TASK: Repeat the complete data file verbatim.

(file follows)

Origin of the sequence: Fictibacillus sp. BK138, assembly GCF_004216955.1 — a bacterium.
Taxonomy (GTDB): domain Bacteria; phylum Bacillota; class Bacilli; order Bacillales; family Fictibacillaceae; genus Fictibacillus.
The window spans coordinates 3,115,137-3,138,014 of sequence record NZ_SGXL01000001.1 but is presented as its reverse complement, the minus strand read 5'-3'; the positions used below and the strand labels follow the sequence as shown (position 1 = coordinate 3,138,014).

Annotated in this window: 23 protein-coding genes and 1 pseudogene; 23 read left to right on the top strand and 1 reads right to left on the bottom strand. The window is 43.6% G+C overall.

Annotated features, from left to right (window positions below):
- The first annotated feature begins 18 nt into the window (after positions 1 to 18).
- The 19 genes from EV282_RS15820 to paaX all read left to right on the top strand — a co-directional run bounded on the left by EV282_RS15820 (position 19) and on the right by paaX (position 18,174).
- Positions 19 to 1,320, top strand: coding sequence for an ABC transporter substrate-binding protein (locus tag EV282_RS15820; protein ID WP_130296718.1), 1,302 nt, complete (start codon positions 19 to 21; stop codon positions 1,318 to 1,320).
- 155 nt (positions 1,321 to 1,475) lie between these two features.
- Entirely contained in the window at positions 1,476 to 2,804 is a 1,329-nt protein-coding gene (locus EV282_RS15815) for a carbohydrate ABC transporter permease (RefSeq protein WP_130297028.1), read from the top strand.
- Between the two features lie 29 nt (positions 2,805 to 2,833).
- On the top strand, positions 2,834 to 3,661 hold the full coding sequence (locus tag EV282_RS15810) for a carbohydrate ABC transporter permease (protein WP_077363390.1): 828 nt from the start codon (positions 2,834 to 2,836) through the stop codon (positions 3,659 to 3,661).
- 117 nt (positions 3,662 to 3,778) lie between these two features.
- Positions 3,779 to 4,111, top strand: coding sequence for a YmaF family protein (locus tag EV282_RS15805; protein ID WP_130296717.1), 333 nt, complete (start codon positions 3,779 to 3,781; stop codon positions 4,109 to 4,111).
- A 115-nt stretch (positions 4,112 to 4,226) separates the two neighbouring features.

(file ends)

Origin of the sequence: Fictibacillus sp. BK138, assembly GCF_004216955.1 — a bacterium.
Taxonomy (GTDB): domain Bacteria; phylum Bacillota; class Bacilli; order Bacillales; family Fictibacillaceae; genus Fictibacillus.
The window spans coordinates 3,115,137-3,138,014 of sequence record NZ_SGXL01000001.1 but is presented as its reverse complement, the minus strand read 5'-3'; the positions used below and the strand labels follow the sequence as shown (position 1 = coordinate 3,138,014).

Annotated in this window: 23 protein-coding genes and 1 pseudogene; 23 read left to right on the top strand and 1 reads right to left on the bottom strand. The window is 43.6% G+C overall.

Annotated features, from left to right (window positions below):
- The first annotated feature begins 18 nt into the window (after positions 1 to 18).
- The 19 genes from EV282_RS15820 to paaX all read left to right on the top strand — a co-directional run bounded on the left by EV282_RS15820 (position 19) and on the right by paaX (position 18,174).
- Positions 19 to 1,320, top strand: coding sequence for an ABC transporter substrate-binding protein (locus tag EV282_RS15820; protein ID WP_130296718.1), 1,302 nt, complete (start codon positions 19 to 21; stop codon positions 1,318 to 1,320).
- 155 nt (positions 1,321 to 1,475) lie between these two features.
- Entirely contained in the window at positions 1,476 to 2,804 is a 1,329-nt protein-coding gene (locus EV282_RS15815) for a carbohydrate ABC transporter permease (RefSeq protein WP_130297028.1), read from the top strand.
- Between the two features lie 29 nt (positions 2,805 to 2,833).
- On the top strand, positions 2,834 to 3,661 hold the full coding sequence (locus tag EV282_RS15810) for a carbohydrate ABC transporter permease (protein WP_077363390.1): 828 nt from the start codon (positions 2,834 to 2,836) through the stop codon (positions 3,659 to 3,661).
- 117 nt (positions 3,662 to 3,778) lie between these two features.
- Positions 3,779 to 4,111, top strand: coding sequence for a YmaF family protein (locus tag EV282_RS15805; protein ID WP_130296717.1), 333 nt, complete (start codon positions 3,779 to 3,781; stop codon positions 4,109 to 4,111).
- A 115-nt stretch (positions 4,112 to 4,226) separates the two neighbouring features.